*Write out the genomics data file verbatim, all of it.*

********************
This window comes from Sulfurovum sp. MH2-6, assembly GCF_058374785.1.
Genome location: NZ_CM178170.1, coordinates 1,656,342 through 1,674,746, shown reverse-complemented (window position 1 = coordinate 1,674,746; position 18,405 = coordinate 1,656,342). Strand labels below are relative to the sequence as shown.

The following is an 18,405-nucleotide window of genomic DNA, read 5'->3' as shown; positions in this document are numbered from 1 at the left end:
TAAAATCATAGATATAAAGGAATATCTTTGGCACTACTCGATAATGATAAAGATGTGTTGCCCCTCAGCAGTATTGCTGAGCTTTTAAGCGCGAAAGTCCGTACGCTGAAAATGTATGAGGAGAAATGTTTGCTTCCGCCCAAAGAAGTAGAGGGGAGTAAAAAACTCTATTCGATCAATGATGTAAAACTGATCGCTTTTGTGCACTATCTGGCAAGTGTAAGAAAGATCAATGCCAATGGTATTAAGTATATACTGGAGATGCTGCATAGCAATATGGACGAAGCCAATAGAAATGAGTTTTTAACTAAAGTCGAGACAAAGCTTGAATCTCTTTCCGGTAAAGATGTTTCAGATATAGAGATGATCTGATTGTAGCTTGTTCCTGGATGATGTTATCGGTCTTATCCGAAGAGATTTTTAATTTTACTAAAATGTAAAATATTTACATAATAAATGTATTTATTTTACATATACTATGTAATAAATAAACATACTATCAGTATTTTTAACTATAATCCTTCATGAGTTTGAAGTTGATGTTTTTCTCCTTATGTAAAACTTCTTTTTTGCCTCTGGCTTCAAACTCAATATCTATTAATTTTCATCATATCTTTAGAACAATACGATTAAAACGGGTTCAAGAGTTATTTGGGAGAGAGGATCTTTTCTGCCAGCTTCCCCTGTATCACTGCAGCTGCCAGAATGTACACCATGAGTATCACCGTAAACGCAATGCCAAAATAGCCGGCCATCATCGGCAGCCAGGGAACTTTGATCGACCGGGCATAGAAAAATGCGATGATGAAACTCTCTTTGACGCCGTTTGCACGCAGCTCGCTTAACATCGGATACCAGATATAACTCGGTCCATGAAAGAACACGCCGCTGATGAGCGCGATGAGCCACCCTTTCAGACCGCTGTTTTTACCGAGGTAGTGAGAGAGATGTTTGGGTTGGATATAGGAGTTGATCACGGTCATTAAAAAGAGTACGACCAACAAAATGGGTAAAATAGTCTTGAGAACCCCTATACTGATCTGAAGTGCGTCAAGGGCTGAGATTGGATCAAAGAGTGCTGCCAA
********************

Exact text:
This window comes from Sulfurovum sp. MH2-6, assembly GCF_058374785.1.
Genome location: NZ_CM178170.1, coordinates 1,656,342 through 1,674,746, shown reverse-complemented (window position 1 = coordinate 1,674,746; position 18,405 = coordinate 1,656,342). Strand labels below are relative to the sequence as shown.

The following is an 18,405-nucleotide window of genomic DNA, read 5'->3' as shown; positions in this document are numbered from 1 at the left end:
TAAAATCATAGATATAAAGGAATATCTTTGGCACTACTCGATAATGATAAAGATGTGTTGCCCCTCAGCAGTATTGCTGAGCTTTTAAGCGCGAAAGTCCGTACGCTGAAAATGTATGAGGAGAAATGTTTGCTTCCGCCCAAAGAAGTAGAGGGGAGTAAAAAACTCTATTCGATCAATGATGTAAAACTGATCGCTTTTGTGCACTATCTGGCAAGTGTAAGAAAGATCAATGCCAATGGTATTAAGTATATACTGGAGATGCTGCATAGCAATATGGACGAAGCCAATAGAAATGAGTTTTTAACTAAAGTCGAGACAAAGCTTGAATCTCTTTCCGGTAAAGATGTTTCAGATATAGAGATGATCTGATTGTAGCTTGTTCCTGGATGATGTTATCGGTCTTATCCGAAGAGATTTTTAATTTTACTAAAATGTAAAATATTTACATAATAAATGTATTTATTTTACATATACTATGTAATAAATAAACATACTATCAGTATTTTTAACTATAATCCTTCATGAGTTTGAAGTTGATGTTTTTCTCCTTATGTAAAACTTCTTTTTTGCCTCTGGCTTCAAACTCAATATCTATTAATTTTCATCATATCTTTAGAACAATACGATTAAAACGGGTTCAAGAGTTATTTGGGAGAGAGGATCTTTTCTGCCAGCTTCCCCTGTATCACTGCAGCTGCCAGAATGTACACCATGAGTATCACCGTAAACGCAATGCCAAAATAGCCGGCCATCATCGGCAGCCAGGGAACTTTGATCGACCGGGCATAGAAAAATGCGATGATGAAACTCTCTTTGACGCCGTTTGCACGCAGCTCGCTTAACATCGGATACCAGATATAACTCGGTCCATGAAAGAACACGCCGCTGATGAGCGCGATGAGCCACCCTTTCAGACCGCTGTTTTTACCGAGGTAGTGAGAGAGATGTTTGGGTTGGATATAGGAGTTGATCACGGTCATTAAAAAGAGTACGACCAACAAAATGGGTAAAATAGTCTTGAGAACCCCTATACTGATCTGAAGTGCGTCAAGGGCTGAGATTGGATCAAAGAGTGCTGCCAA